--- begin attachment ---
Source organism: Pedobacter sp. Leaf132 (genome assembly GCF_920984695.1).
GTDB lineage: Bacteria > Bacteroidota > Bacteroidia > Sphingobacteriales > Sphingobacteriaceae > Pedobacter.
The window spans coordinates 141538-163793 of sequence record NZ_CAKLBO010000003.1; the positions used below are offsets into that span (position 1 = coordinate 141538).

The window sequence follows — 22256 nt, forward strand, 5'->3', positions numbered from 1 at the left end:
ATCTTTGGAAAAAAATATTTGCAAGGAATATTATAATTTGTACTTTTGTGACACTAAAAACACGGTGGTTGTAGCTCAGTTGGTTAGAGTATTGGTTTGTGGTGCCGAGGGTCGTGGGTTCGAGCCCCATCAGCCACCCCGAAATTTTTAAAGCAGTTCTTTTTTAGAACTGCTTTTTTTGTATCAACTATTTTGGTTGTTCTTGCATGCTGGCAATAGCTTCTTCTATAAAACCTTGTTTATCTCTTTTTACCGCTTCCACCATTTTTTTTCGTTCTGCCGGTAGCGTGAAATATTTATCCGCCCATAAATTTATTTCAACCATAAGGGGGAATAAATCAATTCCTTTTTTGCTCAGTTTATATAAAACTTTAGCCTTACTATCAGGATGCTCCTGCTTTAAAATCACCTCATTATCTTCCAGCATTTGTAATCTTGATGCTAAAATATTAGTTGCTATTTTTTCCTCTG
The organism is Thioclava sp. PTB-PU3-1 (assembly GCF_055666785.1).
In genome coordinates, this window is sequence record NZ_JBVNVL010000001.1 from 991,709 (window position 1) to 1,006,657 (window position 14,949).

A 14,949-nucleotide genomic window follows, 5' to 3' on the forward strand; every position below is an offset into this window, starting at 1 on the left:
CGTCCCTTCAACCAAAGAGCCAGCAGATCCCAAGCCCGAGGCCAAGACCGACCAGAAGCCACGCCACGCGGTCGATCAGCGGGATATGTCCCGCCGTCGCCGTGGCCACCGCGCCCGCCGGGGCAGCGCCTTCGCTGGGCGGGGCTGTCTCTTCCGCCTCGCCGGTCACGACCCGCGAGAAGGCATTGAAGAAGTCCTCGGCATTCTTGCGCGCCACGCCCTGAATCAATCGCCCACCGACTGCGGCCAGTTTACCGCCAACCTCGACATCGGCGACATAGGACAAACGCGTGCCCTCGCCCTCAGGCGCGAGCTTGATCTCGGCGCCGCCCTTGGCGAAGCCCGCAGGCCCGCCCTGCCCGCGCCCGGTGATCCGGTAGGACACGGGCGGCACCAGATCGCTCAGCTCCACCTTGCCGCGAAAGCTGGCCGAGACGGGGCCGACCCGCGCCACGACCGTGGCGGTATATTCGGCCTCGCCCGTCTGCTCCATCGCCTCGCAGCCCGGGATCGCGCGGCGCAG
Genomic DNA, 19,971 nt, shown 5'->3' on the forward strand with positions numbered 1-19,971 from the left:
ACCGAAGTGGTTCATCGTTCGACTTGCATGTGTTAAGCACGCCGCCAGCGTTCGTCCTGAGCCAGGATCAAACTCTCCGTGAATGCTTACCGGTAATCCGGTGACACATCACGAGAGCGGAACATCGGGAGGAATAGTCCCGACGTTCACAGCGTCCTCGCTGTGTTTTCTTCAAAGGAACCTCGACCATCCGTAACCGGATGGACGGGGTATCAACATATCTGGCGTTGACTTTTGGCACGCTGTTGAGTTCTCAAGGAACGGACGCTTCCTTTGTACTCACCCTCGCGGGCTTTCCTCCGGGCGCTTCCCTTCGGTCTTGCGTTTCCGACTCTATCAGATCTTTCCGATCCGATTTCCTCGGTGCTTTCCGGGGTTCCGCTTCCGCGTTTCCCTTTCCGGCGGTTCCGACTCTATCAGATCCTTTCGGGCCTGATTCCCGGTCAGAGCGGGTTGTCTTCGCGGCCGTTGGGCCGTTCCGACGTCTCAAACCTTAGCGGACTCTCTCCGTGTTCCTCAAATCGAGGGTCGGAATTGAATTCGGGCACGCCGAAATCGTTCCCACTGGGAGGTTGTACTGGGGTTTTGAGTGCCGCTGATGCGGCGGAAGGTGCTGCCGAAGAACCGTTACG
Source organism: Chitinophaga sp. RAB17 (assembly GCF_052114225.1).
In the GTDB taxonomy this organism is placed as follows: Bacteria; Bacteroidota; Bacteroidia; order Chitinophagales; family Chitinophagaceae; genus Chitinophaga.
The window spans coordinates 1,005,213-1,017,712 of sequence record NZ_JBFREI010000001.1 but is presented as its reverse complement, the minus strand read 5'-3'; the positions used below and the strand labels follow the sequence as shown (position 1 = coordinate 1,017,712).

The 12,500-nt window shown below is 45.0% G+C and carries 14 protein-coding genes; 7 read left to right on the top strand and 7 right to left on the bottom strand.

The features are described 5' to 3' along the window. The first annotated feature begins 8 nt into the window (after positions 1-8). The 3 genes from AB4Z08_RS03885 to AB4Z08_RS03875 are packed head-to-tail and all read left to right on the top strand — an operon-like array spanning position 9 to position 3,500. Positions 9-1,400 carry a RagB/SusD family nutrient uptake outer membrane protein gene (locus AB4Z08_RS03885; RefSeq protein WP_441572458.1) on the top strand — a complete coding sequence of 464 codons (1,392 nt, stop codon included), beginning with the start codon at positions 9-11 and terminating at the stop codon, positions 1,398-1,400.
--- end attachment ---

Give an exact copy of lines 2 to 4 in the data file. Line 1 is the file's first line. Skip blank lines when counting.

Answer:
GTDB lineage: Bacteria > Bacteroidota > Bacteroidia > Sphingobacteriales > Sphingobacteriaceae > Pedobacter.
The window spans coordinates 141538-163793 of sequence record NZ_CAKLBO010000003.1; the positions used below are offsets into that span (position 1 = coordinate 141538).

The window sequence follows — 22256 nt, forward strand, 5'->3', positions numbered from 1 at the left end: